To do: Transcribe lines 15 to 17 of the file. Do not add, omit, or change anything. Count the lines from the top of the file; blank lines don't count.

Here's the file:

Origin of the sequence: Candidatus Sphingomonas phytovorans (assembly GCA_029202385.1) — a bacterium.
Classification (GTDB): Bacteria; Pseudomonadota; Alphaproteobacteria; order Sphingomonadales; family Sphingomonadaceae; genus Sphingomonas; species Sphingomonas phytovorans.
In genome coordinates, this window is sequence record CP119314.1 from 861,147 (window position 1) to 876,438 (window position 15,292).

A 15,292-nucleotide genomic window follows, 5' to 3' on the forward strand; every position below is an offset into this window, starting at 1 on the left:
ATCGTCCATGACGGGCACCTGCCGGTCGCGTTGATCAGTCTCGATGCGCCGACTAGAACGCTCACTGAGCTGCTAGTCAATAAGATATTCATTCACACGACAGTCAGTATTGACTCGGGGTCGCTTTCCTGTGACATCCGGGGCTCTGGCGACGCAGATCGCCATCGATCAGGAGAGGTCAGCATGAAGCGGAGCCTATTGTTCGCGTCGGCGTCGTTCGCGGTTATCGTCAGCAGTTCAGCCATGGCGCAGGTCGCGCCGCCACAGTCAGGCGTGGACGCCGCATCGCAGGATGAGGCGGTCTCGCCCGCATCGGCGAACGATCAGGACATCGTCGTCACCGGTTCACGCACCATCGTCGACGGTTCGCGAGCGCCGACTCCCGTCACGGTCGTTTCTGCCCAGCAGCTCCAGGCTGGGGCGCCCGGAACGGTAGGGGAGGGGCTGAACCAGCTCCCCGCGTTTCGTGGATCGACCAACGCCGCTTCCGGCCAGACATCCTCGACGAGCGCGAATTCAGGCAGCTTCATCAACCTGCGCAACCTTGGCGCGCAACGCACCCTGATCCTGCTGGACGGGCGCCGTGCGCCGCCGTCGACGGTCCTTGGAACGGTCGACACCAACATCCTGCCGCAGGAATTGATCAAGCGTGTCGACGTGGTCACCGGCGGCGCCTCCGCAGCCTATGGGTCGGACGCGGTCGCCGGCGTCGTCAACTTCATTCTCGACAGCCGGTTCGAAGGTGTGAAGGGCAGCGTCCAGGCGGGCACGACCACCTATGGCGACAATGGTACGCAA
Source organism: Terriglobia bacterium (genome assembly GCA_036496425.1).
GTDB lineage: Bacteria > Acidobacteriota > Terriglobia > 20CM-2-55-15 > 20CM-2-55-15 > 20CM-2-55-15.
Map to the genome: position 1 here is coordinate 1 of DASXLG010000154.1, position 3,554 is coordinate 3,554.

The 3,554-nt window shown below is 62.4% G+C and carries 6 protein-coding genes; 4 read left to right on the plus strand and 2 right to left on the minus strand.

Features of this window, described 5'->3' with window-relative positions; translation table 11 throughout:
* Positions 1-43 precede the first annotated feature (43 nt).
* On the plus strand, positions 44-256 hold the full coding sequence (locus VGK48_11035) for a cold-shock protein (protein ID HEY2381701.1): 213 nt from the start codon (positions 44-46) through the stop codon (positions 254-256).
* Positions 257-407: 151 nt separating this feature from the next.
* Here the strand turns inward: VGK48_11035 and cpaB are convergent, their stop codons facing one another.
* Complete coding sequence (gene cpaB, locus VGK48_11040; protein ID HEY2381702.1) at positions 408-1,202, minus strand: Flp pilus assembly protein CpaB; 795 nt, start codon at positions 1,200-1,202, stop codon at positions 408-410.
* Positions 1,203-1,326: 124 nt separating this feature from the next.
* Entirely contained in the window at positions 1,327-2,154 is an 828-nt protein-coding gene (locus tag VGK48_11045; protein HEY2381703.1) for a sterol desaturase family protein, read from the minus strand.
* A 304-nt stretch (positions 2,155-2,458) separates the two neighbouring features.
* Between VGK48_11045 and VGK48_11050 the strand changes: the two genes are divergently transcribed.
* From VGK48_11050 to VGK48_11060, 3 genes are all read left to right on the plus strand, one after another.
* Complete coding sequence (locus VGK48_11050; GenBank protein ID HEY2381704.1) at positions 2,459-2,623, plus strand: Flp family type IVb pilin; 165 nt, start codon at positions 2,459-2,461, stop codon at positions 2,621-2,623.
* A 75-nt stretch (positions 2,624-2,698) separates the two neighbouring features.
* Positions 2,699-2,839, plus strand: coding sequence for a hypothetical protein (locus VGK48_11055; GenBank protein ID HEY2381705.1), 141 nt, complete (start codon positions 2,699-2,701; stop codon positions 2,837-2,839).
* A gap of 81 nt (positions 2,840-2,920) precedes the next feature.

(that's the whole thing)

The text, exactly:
* Complete coding sequence (gene cpaB, locus VGK48_11040; protein ID HEY2381702.1) at positions 408-1,202, minus strand: Flp pilus assembly protein CpaB; 795 nt, start codon at positions 1,200-1,202, stop codon at positions 408-410.
* Positions 1,203-1,326: 124 nt separating this feature from the next.
* Entirely contained in the window at positions 1,327-2,154 is an 828-nt protein-coding gene (locus tag VGK48_11045; protein HEY2381703.1) for a sterol desaturase family protein, read from the minus strand.